You Have the Right to Remain Silent: Understanding the Miranda Warning

It was the Supreme Court ruling in Miranda v. Arizona in 1966 that forever changed the way that police officers read suspects their rights before taking them into custody for questioning. It’s something you have likely heard on television crime dramas, but do you fully understand what it means? Read on to find out.

The standard Miranda warning is as follows:

“You have the right to remain silent. Anything you say can and will be used against you in a court of law. You have the right to speak to an attorney, and to have an attorney present during any questioning. If you cannot afford a lawyer, one will be provided for you at government expense.”

However, a more detailed Miranda warning asks the suspects if they understand after each point, for example:

  • “You have the right to remain silent and refuse to answer questions. Do you understand?”
  • “Anything you do say may be used against you in a court of law. Do you understand?”
  • “You have the right to consult an attorney before speaking to the police and to have an attorney present during questioning now or in the future. Do you understand?”
  • “If you cannot afford an attorney, one will be appointed for you before any questioning if you wish. Do you understand?”
  • “If you decide to answer questions now without an attorney present, you will still have the right to stop answering at any time until you talk to an attorney. Do you understand?”
  • “Knowing and understanding your rights as I have explained them to you, are you willing to answer my questions without an attorney present?”

A person can be arrested, put in handcuffs, and even searched without being given the Miranda warning. It is when police decide they wish to question the suspect that they are required by law to read that person their Miranda rights. Doing so is supposed to ensure that the person doesn’t incriminate themselves when being interrogated.

If a person says anything to the police before having the Miranda warning told to them, even if they confess to the crime, this cannot be used against them in court unless the police can prove that at the time the confession was made they had no intention of interrogating that person.

The Miranda Warning – A Breakdown

“You have the right to remain silent.” This means a person does not have to answer police when being questioned. Most attorneys will recommend that any person being questioned should use their right to remain silent until they arrive.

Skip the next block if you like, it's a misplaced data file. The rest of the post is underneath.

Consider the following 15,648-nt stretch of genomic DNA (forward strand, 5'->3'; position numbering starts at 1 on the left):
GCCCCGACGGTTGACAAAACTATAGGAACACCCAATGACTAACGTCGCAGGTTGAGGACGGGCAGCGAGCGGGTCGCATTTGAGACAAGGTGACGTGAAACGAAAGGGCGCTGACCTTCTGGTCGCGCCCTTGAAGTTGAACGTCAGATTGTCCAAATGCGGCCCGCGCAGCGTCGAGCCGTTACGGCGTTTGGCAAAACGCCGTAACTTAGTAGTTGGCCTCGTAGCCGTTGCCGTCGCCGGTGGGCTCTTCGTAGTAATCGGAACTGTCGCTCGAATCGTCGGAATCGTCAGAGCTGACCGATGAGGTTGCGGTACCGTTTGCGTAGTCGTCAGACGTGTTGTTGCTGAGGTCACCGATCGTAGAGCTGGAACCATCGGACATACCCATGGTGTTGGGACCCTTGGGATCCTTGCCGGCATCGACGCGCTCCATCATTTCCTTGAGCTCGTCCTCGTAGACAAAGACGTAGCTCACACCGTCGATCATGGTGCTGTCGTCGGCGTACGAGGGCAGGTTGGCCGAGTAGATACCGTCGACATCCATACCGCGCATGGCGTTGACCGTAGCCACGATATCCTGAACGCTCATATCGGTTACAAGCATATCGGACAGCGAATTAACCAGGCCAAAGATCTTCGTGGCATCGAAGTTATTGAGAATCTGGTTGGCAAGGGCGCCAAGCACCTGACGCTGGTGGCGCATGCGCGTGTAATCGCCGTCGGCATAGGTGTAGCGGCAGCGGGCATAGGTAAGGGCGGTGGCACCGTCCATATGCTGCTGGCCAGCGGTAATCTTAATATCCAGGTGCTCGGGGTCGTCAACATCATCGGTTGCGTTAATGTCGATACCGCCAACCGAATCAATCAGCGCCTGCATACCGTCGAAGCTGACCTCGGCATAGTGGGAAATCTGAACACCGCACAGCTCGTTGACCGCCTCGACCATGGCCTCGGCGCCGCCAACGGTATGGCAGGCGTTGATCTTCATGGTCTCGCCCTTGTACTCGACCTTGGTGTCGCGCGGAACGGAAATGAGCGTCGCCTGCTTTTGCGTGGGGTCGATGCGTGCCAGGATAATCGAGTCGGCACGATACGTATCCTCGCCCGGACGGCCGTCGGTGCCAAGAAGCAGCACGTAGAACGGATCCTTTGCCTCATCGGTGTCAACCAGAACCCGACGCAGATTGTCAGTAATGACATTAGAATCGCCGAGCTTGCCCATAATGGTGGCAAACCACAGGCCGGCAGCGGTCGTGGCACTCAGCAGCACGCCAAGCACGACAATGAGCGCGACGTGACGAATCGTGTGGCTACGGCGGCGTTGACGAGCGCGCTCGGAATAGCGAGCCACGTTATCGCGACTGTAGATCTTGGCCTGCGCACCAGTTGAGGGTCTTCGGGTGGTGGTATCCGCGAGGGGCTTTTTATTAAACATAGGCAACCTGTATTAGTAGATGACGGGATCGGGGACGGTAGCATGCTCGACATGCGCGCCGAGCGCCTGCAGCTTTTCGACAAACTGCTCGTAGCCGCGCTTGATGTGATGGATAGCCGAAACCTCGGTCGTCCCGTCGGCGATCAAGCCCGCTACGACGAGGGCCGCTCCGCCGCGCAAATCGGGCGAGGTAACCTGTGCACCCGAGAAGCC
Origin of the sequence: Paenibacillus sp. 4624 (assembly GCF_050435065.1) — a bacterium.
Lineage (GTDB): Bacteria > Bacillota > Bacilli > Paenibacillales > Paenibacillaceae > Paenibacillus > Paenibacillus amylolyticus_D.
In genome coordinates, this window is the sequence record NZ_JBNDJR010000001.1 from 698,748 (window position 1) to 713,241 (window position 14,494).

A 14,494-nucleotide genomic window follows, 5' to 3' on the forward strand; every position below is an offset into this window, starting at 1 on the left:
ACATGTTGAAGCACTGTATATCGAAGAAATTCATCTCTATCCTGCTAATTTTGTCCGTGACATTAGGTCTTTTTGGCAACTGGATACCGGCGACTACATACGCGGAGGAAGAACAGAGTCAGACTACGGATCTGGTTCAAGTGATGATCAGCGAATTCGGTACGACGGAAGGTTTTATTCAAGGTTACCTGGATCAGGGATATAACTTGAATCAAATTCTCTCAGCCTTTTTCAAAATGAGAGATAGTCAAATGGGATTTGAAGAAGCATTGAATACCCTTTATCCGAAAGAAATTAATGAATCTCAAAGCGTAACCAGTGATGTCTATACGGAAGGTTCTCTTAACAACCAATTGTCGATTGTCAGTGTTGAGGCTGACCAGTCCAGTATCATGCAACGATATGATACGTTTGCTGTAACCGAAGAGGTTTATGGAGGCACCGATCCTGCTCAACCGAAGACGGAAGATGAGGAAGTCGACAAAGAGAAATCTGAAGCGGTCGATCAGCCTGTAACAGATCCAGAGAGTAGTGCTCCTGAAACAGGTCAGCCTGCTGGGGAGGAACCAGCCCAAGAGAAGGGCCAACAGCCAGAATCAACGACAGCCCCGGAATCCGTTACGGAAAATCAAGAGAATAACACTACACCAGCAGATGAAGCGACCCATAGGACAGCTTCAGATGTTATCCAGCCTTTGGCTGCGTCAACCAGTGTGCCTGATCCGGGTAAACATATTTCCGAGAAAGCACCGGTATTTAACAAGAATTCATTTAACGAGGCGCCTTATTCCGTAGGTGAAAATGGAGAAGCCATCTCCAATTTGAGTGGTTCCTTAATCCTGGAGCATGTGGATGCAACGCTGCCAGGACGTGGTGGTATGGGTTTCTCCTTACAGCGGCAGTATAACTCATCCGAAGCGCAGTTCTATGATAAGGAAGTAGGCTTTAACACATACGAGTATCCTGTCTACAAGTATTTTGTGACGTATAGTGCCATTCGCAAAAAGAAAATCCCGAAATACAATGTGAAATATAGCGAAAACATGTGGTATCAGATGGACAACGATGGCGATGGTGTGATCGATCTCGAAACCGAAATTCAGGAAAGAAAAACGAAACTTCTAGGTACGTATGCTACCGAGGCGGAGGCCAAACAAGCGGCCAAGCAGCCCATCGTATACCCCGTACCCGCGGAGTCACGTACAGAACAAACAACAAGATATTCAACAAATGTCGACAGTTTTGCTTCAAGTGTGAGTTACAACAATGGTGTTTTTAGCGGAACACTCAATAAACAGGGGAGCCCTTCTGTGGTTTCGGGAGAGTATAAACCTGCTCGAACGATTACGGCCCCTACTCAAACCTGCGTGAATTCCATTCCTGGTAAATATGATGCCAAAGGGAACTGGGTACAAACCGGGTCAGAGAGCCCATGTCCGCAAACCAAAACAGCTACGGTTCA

“Anything you do say may be used against you in a court of law.” This means if a person does choose to talk, anything they say is likely to be used against them when they go to court.

“You have the right to an attorney.” This is an integral part of the Miranda warning as a person has a right to request an attorney if police officers are questioning them. However, if you want an attorney present, you must be clear about this. Saying something vague can be misinterpreted, so tell the police clearly that you would like to request an attorney to be present and will not answer any questions until that happens. If you do this, all questioning should cease until your attorney arrives, and it is best not to speak again until they do.

“If you cannot afford an attorney, one will be provided for you.” People who cannot afford their attorney will be provided with one at government expense. You may have to wait patiently for some time before an attorney arrives, and it is essential to continue to remain silent until they do. Starting even a casual conversation is not advisable, as this could be interpreted that you are revoking your request.

Exceptions to the Miranda Rule

The right to remain silent does not apply when police ask for legally required information to identify you such as name, address, age, date of birth, and employment. You must answer these questions honestly. If the police officers believe that there may be a risk to public safety, a suspect can be continually questioned by police, even if they have invoked their right to remain silent. If a suspect talks to a jailhouse snitch, what they say can be used against them in court, regardless of whether or not they have been Mirandized.

Understanding what the Miranda warning means and how to interpret it is advantageous, and being confident in using your rights means you are less likely to incriminate yourself accidentally. If you have been charged with a crime, the professional lawyers at the Greg McCollum Complete Legal Defense Team can provide an aggressive defense and make sure you get the justice you deserve. Call us at (843) 627-4025 for a confidential consultation today!